1. Unfortunately, all kind of doctors offer “medical” advice which is not supported by scientific guidelines. My ob/gyn insisted I needed to be on weak bedrest for a month halfway through my completely unproblematic twin pregnancy; every single Italian ob/gyn I met insisted that the only safe way to deliver twins was by c-section; a well established, senior paediatrician told me to delay vaccinations and skip non-compulsory ones (I changed doctor immediately after that).

    While no one told me to avoid sex, I do suspect it happens – particularly for those whose religion tells them sex is only for procreation. So in my opinion the fact that none of your colleagues lies about this doesn’t mean it doesn’t happen.

    1. As I said some doctors will say bad things, but the implication is it is rampant that OB/GYNs are disempowering women by saying no sex in pregnancy. I disagree with that and need a study to back the assertion. It is false to saw ACOG has no statement.

  2. Another academic Social Justice Warrior who gives snowflake Ted Talks based on feelings and not facts. Everything has to be seen through 3rd wave feminist lense. It is so boring…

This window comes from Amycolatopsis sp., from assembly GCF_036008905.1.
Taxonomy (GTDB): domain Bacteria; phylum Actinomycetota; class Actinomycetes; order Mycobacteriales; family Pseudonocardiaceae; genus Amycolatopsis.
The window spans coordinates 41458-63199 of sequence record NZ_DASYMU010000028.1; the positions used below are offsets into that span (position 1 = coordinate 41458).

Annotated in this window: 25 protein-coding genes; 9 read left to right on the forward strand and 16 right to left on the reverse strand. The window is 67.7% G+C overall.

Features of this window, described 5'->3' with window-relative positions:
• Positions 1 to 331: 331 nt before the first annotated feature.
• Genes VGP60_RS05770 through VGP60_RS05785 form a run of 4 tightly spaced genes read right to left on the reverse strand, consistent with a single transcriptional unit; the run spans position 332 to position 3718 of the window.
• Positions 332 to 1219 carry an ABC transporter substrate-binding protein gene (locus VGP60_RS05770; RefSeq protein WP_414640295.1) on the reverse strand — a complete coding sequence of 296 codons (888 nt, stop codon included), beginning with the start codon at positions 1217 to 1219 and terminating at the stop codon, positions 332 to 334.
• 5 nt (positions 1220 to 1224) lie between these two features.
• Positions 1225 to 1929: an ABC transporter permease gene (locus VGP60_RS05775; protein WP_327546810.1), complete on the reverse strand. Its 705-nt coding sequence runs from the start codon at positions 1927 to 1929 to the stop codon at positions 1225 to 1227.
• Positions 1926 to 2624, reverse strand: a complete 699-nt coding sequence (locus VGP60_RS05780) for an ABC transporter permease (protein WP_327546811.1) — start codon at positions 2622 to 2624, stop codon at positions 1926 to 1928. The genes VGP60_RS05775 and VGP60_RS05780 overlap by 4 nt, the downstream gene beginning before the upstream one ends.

3. I hate misinformation portrayed through sensationalistic talks or essays. I’m with you. Don’t tell people it’s ok to drink alcohol and that OB’s are lying just to get people to listen to your talk.

  4. I agree with the method of sensationalism used in this TED talk. It, like so many forms of media today, utilize sensationalism to manipulate viewership.

    I do, though, feel that there is an element of phrasing which can be lost in doctor-patent communication, one which was addressed in this talk. When advising clients I have repeatedly observed the client told a recommendation without having the subjective odds included in that recommendation. For instance, in your example it would look like the difference between saying “I recommend that you do not eat deli meat.” vs “Eating deli meat will give you a one-one-hundredth of one-percent chance of listeria.”? The difference between these two communication methods is the right of the mother to choose the risks she wants to take, both for herself and her child. Eating deli meat increases the risk of listeria by about the same amount as flying increases your risk of death on an airplane. Do you believe that it should be the mother’s informed choice and not the doctor’s choice as to what risk levels are tolerated during a pregnancy?